Meet the seal seller keeping Good Friday traditions alive in Newfoundland
Whether it's meat or fish, Reg Taylor is happy to sell it
The seal hunt is not what it used to be, and neither is the habit of eating flippers on Good Friday, but at least one retailer in Newfoundland is doing his part to keep the custom alive.
Reg Taylor of Taylor's Fish, Fruit and Vegetable Market will be selling seal by the seashore this week.
"We were very lucky. The truck got back late last night," Taylor told The St. John's Morning Show on Wednesday. "Picked up a load of flippers and carcass, and they'll be on the waterfront."
Eating seal for Good Friday is a longstanding tradition in the province, stemming from the Catholic practice of not eating meat on the religious holiday.
Many consider seal to be fish, even though it's a mammal, and thus it's mostly considered OK to eat for Good Friday.
"We really try to have something for Good Friday because a lot of people look at seal as 'out of the water,'" Taylor said.
But the supply always depends on the seal hunt, and how it kicks off in the unpredictable spring weather.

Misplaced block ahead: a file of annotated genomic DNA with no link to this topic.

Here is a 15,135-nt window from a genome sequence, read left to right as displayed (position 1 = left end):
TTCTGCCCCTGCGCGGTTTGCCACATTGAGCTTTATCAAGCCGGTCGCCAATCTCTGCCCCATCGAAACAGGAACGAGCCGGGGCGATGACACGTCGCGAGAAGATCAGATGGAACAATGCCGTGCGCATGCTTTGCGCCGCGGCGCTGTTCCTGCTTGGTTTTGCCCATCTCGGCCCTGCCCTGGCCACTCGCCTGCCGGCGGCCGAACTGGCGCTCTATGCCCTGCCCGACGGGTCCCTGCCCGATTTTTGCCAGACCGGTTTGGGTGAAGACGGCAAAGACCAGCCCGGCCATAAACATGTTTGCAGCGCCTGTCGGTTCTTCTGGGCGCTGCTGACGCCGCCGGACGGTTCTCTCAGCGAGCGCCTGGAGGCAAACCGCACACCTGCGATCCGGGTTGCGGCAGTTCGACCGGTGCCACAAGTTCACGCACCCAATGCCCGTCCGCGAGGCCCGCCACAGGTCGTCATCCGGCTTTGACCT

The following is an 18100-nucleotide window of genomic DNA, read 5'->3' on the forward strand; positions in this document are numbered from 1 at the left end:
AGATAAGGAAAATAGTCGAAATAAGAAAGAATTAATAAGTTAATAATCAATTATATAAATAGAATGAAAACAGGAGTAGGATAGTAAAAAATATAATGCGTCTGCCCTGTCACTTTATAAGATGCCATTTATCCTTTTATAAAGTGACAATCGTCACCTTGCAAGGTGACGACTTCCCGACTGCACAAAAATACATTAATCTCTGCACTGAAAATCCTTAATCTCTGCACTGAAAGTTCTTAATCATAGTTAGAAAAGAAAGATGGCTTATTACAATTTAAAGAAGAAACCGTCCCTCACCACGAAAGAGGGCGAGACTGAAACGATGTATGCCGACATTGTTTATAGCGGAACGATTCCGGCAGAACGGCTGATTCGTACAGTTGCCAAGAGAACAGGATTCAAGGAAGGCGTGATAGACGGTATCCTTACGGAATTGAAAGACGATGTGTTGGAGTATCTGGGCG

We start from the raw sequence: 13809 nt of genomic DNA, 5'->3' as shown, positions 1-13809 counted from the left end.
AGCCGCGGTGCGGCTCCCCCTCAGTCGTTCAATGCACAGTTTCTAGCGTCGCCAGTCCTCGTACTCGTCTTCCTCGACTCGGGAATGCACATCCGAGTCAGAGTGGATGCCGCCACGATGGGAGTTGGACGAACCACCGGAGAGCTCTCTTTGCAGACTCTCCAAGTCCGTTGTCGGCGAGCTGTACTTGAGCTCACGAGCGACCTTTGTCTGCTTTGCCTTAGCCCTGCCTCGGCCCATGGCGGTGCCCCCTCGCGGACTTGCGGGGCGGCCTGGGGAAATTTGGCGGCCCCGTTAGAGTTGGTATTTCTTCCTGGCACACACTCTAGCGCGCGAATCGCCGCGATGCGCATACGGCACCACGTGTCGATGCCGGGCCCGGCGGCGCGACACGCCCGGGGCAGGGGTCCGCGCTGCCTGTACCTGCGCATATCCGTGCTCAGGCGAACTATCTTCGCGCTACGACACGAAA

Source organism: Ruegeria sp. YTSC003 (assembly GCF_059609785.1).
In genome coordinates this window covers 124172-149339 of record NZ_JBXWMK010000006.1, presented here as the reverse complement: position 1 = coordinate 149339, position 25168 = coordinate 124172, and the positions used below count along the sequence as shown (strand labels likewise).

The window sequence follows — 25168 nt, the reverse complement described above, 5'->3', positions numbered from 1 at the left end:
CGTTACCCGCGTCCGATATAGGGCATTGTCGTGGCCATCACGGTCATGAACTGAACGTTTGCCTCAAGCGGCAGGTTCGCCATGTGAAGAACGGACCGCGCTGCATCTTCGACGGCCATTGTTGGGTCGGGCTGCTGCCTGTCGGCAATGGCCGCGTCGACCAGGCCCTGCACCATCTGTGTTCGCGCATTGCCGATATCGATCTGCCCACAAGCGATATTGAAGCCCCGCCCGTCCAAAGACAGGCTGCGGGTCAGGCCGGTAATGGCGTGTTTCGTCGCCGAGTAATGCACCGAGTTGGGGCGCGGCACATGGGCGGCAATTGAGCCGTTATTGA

The hunt officially started last Tuesday, but poor conditions prevented boats from getting in the water until Wednesday or Thursday. Taylor said a windstorm on Monday resulted in most of his suppliers turning back and heading for shore, where they stumbled across swaths of seals.
"As the boats come back to port on account of this big wind here Monday, that's when we started hearing that we were going to have some flippers and carcass here for Good Friday."
Been selling seal for decades
Taylor will be set up on the waterfront in downtown St. John's, as well as at his shop in the Conception Bay South community of Foxtrap.
Supply won't be huge, but neither is the demand these days.
"It'll go down because the older generation is passing on and they were the seal eaters," Taylor said.
He remembers being a 10-year-old boy, more than 50 years ago, and going from door to door selling seal when the ships came in from the hunt. People would run outside to fill their bread pans with flippers, he said, desperate for some fresh meat after the winter season.
"When my mom cooked seal years ago, I could smell it half a mile away. It was the way it was cooked, the fat on it, the smell of the fat being parboiled, it turned me," he chuckled.
Now seal is a lot fresher, he said, and can be cooked just like any steak or roast.
Taylor's truck will be open on Thursday and Friday, while the store in Foxtrap will close for Good Friday and Easter Sunday.
"Should be lots for the next few days, anyways. Come on and get it."
With files from The St. John's Morning Show